About EJ

EJ at ChacoEJ Knapp was born during a thunderstorm in Detroit, Michigan several years before the Motor City discovered fins. Raised in a working-class, blue-collar neighborhood, he morphed into the stereotypical hoodlum a teenager growing up on the west side of Detroit was expected to be. He took to ten-inch switch blades, bike-chain belts, the proper assembly of zip-guns in shop class, rumbles, beer drinking, heavy petting in the park and juvenile delinquency in such a lack-luster way that he was finally forced to drop out of high school, jump in his 1960 Chevrolet and hit the road. He’s pretty much been traveling down that road ever since.

Throughout his life he has been a paper boy, a bagger in a grocery store, a roofer, a forestry ranger trainee, a Navy squid, an auto mechanic, a factory worker, a rock-runner, a professional college student, a peer counselor in a street clinic, a drug dealer, an ice cream truck driver, an audio/visual technician, a professional photographer, the IT manager for a San Francisco law firm and the author of two published novels.

He has published numerous short stories in obscure on-line magazines that no longer exist. He claims this is not his fault. He is the author of the novel Stealing The Marbles, released by Rebel ePublishers in 2010, and Meter Maids Eat Their Young – A Love Story, released by the same publisher in 2012. He is the author of a book of short stories titled Thief and Other Love Stories as well as the non-fiction book Secrets of the Golden Gate Bridge.

Currently he is back on his stomping grounds of old, back in the Motor City where he has bought an abandoned house – a mere eight blocks from where he grew up – for a ridiculously small amount of cash. Between his many critters and the constant repair of the house, he barely has time to write. Despite this, he’s working on a new novel and recently finished an update to Secrets of the Golden Gate Bridge.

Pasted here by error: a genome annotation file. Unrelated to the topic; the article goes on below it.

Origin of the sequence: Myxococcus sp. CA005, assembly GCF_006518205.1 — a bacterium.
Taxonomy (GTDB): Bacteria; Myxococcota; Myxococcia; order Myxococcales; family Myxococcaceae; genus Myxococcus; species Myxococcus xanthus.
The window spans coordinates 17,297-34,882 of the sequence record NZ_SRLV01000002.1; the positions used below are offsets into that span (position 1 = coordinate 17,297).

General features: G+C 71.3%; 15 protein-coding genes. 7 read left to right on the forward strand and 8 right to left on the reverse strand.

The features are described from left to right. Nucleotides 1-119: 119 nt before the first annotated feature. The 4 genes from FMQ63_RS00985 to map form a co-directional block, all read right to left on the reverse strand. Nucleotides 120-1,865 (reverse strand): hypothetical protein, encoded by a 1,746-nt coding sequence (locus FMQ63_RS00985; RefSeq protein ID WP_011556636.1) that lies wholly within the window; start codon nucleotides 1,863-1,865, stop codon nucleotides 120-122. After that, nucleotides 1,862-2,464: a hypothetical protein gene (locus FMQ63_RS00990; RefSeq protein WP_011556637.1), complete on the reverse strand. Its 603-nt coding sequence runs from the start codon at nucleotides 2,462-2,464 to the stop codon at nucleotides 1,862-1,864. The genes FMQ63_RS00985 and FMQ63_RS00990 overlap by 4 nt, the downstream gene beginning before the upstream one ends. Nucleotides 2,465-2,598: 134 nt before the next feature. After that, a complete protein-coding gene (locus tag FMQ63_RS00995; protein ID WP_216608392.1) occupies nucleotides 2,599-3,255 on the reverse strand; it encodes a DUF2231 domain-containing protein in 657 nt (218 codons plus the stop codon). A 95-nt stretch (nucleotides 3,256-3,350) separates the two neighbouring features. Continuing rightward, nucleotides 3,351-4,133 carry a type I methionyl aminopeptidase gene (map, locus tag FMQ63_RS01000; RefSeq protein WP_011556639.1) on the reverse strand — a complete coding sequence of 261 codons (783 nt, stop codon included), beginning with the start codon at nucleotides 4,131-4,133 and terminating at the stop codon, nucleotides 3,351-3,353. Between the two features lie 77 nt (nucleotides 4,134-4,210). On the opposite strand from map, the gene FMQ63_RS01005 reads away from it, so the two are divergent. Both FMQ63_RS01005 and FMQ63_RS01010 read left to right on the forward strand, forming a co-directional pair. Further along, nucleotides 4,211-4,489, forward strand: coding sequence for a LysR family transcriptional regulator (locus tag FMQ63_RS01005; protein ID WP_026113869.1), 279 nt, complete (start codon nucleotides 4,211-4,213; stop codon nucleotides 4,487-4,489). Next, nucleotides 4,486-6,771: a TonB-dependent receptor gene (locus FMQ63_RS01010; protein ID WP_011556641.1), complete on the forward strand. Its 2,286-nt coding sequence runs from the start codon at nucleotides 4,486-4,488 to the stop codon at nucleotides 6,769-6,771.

3 Comments to About EJ

  1. Alison Coad says:

    Strange days! I knew you as Denise’s friend Skip, back around 1985-1987 or so, in SF, though you probably don’t remember me (unless the water-in-the- wine and don’t tell anyone jogs a memory). Anyway, for some reason I was thinking of you tonight, wondering whatever happened to you, but all I remembered for sure was your real first name and the GG Bridge trivia book you wrote for the 50th anniversary, so I checked out amazon and then googled the author name and, well, there you are! Sounds like you’re alive and well and thriving, and I am glad to hear it! Write if you want, I’ll fill you in on how I came to be living in, of all places, Montreal, Quebec, Canada….


  2. EJ says:

    Of course I remember you. Alive to be sure, well as one can be when 60 is behind you, thriving … not so much but hanging in. I’m back in Detroit after a stint in Albuquerque. Retired, but only because jobs are scarce after 50. I’ll write you an email. Love to know what you’ve been up to.

  3. Norma MacLeish Barber says:

    I think I knew you in grade school. Hung around with your sister Pat. So long ago. Harding School. You have done well. Wish I had the courage to come home. Best of luck to you. Bless you for helping to breathe life into Brightmoor. What a great place it was.

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